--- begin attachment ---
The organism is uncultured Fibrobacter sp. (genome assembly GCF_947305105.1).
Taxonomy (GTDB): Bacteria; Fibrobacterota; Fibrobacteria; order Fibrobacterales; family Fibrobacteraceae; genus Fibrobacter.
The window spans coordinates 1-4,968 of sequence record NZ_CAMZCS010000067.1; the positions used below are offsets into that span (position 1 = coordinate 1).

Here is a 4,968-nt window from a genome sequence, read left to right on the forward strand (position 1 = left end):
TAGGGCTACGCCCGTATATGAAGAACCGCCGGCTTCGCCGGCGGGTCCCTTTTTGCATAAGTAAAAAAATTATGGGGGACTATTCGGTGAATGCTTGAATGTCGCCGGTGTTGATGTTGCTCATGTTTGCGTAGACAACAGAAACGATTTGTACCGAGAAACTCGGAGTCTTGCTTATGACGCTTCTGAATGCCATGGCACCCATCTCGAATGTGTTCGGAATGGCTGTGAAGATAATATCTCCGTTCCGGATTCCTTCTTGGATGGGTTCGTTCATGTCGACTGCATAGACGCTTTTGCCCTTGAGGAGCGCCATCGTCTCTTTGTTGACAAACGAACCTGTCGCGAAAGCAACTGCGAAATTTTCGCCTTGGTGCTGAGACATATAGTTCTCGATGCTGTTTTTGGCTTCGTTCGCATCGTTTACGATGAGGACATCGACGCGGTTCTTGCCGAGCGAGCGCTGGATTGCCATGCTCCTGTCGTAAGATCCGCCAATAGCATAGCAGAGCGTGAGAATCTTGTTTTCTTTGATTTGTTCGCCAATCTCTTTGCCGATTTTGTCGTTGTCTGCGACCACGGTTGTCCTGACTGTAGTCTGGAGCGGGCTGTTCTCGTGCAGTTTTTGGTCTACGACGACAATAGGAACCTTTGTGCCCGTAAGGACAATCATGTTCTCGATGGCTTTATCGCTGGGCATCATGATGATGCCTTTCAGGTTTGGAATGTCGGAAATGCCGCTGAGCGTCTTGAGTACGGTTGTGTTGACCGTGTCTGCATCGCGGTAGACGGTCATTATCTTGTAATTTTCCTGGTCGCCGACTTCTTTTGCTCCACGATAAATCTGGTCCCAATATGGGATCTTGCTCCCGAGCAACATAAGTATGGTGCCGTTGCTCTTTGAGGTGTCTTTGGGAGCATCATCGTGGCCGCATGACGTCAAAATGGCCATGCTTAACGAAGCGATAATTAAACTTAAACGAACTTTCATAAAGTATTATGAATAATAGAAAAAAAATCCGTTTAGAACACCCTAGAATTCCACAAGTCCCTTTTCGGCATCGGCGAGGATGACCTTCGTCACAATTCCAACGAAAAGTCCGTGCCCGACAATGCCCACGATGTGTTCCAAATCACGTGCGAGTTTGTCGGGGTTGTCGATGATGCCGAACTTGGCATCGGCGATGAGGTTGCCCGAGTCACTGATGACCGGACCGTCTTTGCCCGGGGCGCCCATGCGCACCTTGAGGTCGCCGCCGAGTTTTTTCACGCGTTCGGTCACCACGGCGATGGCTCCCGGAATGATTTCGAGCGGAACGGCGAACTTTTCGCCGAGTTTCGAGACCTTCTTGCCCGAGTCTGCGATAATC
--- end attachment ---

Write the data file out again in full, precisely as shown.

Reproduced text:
The organism is uncultured Fibrobacter sp. (genome assembly GCF_947305105.1).
Taxonomy (GTDB): Bacteria; Fibrobacterota; Fibrobacteria; order Fibrobacterales; family Fibrobacteraceae; genus Fibrobacter.
The window spans coordinates 1-4,968 of sequence record NZ_CAMZCS010000067.1; the positions used below are offsets into that span (position 1 = coordinate 1).

Here is a 4,968-nt window from a genome sequence, read left to right on the forward strand (position 1 = left end):
TAGGGCTACGCCCGTATATGAAGAACCGCCGGCTTCGCCGGCGGGTCCCTTTTTGCATAAGTAAAAAAATTATGGGGGACTATTCGGTGAATGCTTGAATGTCGCCGGTGTTGATGTTGCTCATGTTTGCGTAGACAACAGAAACGATTTGTACCGAGAAACTCGGAGTCTTGCTTATGACGCTTCTGAATGCCATGGCACCCATCTCGAATGTGTTCGGAATGGCTGTGAAGATAATATCTCCGTTCCGGATTCCTTCTTGGATGGGTTCGTTCATGTCGACTGCATAGACGCTTTTGCCCTTGAGGAGCGCCATCGTCTCTTTGTTGACAAACGAACCTGTCGCGAAAGCAACTGCGAAATTTTCGCCTTGGTGCTGAGACATATAGTTCTCGATGCTGTTTTTGGCTTCGTTCGCATCGTTTACGATGAGGACATCGACGCGGTTCTTGCCGAGCGAGCGCTGGATTGCCATGCTCCTGTCGTAAGATCCGCCAATAGCATAGCAGAGCGTGAGAATCTTGTTTTCTTTGATTTGTTCGCCAATCTCTTTGCCGATTTTGTCGTTGTCTGCGACCACGGTTGTCCTGACTGTAGTCTGGAGCGGGCTGTTCTCGTGCAGTTTTTGGTCTACGACGACAATAGGAACCTTTGTGCCCGTAAGGACAATCATGTTCTCGATGGCTTTATCGCTGGGCATCATGATGATGCCTTTCAGGTTTGGAATGTCGGAAATGCCGCTGAGCGTCTTGAGTACGGTTGTGTTGACCGTGTCTGCATCGCGGTAGACGGTCATTATCTTGTAATTTTCCTGGTCGCCGACTTCTTTTGCTCCACGATAAATCTGGTCCCAATATGGGATCTTGCTCCCGAGCAACATAAGTATGGTGCCGTTGCTCTTTGAGGTGTCTTTGGGAGCATCATCGTGGCCGCATGACGTCAAAATGGCCATGCTTAACGAAGCGATAATTAAACTTAAACGAACTTTCATAAAGTATTATGAATAATAGAAAAAAAATCCGTTTAGAACACCCTAGAATTCCACAAGTCCCTTTTCGGCATCGGCGAGGATGACCTTCGTCACAATTCCAACGAAAAGTCCGTGCCCGACAATGCCCACGATGTGTTCCAAATCACGTGCGAGTTTGTCGGGGTTGTCGATGATGCCGAACTTGGCATCGGCGATGAGGTTGCCCGAGTCACTGATGACCGGACCGTCTTTGCCCGGGGCGCCCATGCGCACCTTGAGGTCGCCGCCGAGTTTTTTCACGCGTTCGGTCACCACGGCGATGGCTCCCGGAATGATTTCGAGCGGAACGGCGAACTTTTCGCCGAGTTTCGAGACCTTCTTGCCCGAGTCTGCGATAATC